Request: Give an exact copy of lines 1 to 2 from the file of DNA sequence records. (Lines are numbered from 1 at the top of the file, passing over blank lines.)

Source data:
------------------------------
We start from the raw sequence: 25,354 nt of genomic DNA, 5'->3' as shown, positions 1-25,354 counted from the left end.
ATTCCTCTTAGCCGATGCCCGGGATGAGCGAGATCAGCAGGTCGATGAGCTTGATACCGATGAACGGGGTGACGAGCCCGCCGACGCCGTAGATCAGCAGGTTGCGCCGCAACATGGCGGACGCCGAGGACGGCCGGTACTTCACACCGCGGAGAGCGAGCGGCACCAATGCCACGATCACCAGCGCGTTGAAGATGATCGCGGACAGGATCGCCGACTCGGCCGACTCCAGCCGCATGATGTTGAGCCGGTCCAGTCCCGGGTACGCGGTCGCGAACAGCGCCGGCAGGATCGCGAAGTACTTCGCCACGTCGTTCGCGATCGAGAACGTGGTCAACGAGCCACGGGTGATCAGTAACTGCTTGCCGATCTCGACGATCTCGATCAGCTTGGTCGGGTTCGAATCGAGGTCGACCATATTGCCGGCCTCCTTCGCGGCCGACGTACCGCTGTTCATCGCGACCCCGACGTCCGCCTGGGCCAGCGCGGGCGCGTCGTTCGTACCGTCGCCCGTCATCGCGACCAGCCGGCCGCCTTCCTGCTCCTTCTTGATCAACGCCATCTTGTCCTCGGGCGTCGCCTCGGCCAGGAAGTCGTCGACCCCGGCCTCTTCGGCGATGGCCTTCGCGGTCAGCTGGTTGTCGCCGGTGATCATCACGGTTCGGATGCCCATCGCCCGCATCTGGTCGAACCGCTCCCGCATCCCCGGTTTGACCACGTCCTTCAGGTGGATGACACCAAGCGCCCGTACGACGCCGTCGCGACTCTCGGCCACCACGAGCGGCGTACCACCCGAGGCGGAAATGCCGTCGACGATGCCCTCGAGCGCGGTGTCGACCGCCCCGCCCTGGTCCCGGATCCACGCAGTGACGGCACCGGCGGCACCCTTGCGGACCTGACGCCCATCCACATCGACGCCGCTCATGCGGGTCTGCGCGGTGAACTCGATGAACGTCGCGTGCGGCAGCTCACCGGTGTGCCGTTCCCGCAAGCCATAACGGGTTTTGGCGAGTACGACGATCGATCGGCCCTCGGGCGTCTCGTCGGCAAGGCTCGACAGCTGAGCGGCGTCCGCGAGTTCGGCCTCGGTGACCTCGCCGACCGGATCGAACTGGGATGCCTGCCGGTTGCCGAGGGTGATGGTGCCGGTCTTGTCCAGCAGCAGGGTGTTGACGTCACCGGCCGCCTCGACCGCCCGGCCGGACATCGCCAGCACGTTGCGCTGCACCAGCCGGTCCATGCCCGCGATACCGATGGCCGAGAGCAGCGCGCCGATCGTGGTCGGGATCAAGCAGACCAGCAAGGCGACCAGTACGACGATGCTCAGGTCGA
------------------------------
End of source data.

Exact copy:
We start from the raw sequence: 25,354 nt of genomic DNA, 5'->3' as shown, positions 1-25,354 counted from the left end.
ATTCCTCTTAGCCGATGCCCGGGATGAGCGAGATCAGCAGGTCGATGAGCTTGATACCGATGAACGGGGTGACGAGCCCGCCGACGCCGTAGATCAGCAGGTTGCGCCGCAACATGGCGGACGCCGAGGACGGCCGGTACTTCACACCGCGGAGAGCGAGCGGCACCAATGCCACGATCACCAGCGCGTTGAAGATGATCGCGGACAGGATCGCCGACTCGGCCGACTCCAGCCGCATGATGTTGAGCCGGTCCAGTCCCGGGTACGCGGTCGCGAACAGCGCCGGCAGGATCGCGAAGTACTTCGCCACGTCGTTCGCGATCGAGAACGTGGTCAACGAGCCACGGGTGATCAGTAACTGCTTGCCGATCTCGACGATCTCGATCAGCTTGGTCGGGTTCGAATCGAGGTCGACCATATTGCCGGCCTCCTTCGCGGCCGACGTACCGCTGTTCATCGCGACCCCGACGTCCGCCTGGGCCAGCGCGGGCGCGTCGTTCGTACCGTCGCCCGTCATCGCGACCAGCCGGCCGCCTTCCTGCTCCTTCTTGATCAACGCCATCTTGTCCTCGGGCGTCGCCTCGGCCAGGAAGTCGTCGACCCCGGCCTCTTCGGCGATGGCCTTCGCGGTCAGCTGGTTGTCGCCGGTGATCATCACGGTTCGGATGCCCATCGCCCGCATCTGGTCGAACCGCTCCCGCATCCCCGGTTTGACCACGTCCTTCAGGTGGATGACACCAAGCGCCCGTACGACGCCGTCGCGACTCTCGGCCACCACGAGCGGCGTACCACCCGAGGCGGAAATGCCGTCGACGATGCCCTCGAGCGCGGTGTCGACCGCCCCGCCCTGGTCCCGGATCCACGCAGTGACGGCACCGGCGGCACCCTTGCGGACCTGACGCCCATCCACATCGACGCCGCTCATGCGGGTCTGCGCGGTGAACTCGATGAACGTCGCGTGCGGCAGCTCACCGGTGTGCCGTTCCCGCAAGCCATAACGGGTTTTGGCGAGTACGACGATCGATCGGCCCTCGGGCGTCTCGTCGGCAAGGCTCGACAGCTGAGCGGCGTCCGCGAGTTCGGCCTCGGTGACCTCGCCGACCGGATCGAACTGGGATGCCTGCCGGTTGCCGAGGGTGATGGTGCCGGTCTTGTCCAGCAGCAGGGTGTTGACGTCACCGGCCGCCTCGACCGCCCGGCCGGACATCGCCAGCACGTTGCGCTGCACCAGCCGGTCCATGCCCGCGATACCGATGGCCGAGAGCAGCGCGCCGATCGTGGTCGGGATCAAGCAGACCAGCAAGGCGACCAGTACGACGATGCTCAGGTCGA